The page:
In order to use the One-Time Password approach you'll need to set up Google Authenticator on your phone, which is very easy as it just requires a QR code and it will do everything.

To generate the QR code you can use this very convenient online page provided by Luca Dentella (author of the TOTP Arduino library). Configure the fields as follows:

  • Account name: empty (doesn't matter)
  • Issuer: the name you want to see in Google Authenticator (eg. "My Door")
  • Secret: a random series of characters, make sure it's very random and nobody knows it. You don't need to write it down elsewhere.
  • Algorithm: SHA256

Now press the "Go" button and you'll get a nice QR code: scan it with Google Authenticator and you're all set!

Finally, copy the values of the "Arduino HEX array" and "Key length" fields into the sketch code provided in this page. Your phone and your Arduino code are now paired.

Step 4: program the Shelly 1

Now follow these steps:

1. Take the sketch code and copy-paste it into the "Sketch" section of the thing you just created, in the web interface of Arduino IoT Cloud.

2. Click on "Open full editor"; then click on the three dots and select "Download sketch" to download the sketch locally.

3. Open the sketch with the Arduino IDE.

4. Fill the values in the arduino_secrets.h tab (your WiFi credentials and the secret key you got in step #1).

5. Install a recent esp8266 core:

  • Open Preferences
  • Open Boards Manager from Tools > Board menu and find the "GenericESP8266Module" board
  • Click Install to install the latest core

6. Install the following libraries:

  • ArduinoIoTCloud by Arduino
  • TOTP library by Luca Dentella

7. Select the board serial port.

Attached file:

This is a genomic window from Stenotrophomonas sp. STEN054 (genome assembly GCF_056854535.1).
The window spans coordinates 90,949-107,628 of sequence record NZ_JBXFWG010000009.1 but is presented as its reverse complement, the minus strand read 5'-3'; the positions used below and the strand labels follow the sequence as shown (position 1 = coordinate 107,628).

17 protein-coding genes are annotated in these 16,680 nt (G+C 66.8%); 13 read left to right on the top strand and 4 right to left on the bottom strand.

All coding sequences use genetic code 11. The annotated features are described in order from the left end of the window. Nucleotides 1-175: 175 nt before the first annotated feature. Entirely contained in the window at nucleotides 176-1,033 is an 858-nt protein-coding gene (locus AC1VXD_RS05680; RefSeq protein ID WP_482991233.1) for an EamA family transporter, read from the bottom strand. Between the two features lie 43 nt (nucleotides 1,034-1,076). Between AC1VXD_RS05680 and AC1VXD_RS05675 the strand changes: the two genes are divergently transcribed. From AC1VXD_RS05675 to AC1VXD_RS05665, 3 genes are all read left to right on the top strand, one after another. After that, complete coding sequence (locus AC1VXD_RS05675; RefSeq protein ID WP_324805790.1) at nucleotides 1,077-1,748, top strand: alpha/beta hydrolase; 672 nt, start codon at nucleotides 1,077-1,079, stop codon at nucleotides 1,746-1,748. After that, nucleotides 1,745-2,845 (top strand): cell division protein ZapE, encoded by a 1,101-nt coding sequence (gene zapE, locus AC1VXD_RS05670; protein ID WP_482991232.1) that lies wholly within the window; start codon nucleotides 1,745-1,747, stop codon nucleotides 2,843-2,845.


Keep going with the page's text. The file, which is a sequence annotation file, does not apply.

8. Hit "Compile & Upload"

At this point, your Shelly 1 device should be flashed and ready to be used!

NOTE: downloading the sketch and using the Arduino IDE is usually not necessary with Arduino Cloud as everything can be done from the web interface (which by the way has all cores and libraries preinstalled). However this project requires a recent esp8266 core which is not available yet on Arduino Cloud. As soon as the Arduino team upgrades the esp8266 core on the cloud, this paragraph can be replaced by a much easier web-based procedure.

Step 5: install your Shelly 1

At this point, you're ready to install everything:

1. Remove any wires from the Shelly 1.

2. Make sure you set the jumper on the Shelly according to the desired voltage (see the Shelly documentation, this is very important).

3. Wire the Shelly 1 to your electric lock and input power.

Step 6: test everything

At this point you should be able to generate an OTP code from Google Authenticator and write it in the dashboard widget you created earlier: your door will open!

If it doesn't seem to work, here are some troubleshooting hints:

  • Is the board replying "Invalid code" in the dashboard widget? If so, you need to redo more carefully the pairing with Google Authenticator. Make sure you copy the hex array into the sketch before flashing it to the Shelly.
  • If the messenger widget is totally silent after you send a code, it means the board is not connected to the cloud. Open the "thing" page in IoT Cloud and check if the board is marked online with a green dot. If it's not, double check the WiFi credentials you wrote in the sketch.
  • Also, double check the input power of your Shelly: the jumper should be set according to your desired input voltage (AC vs. DC), and polarity must be respected (L/N for AC, +/- for DC). If you set the jumper to the wrong position, good chances are you fried your Shelly!

Schematics - Wiring (only for programming)


Code - Arduino sketch for Shelly 1 - Arduino

Copy and paste this code in the web interface of the IoT Cloud.




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This article was originally published at It was added to IoTplaybook or last modified on 11/02/2022.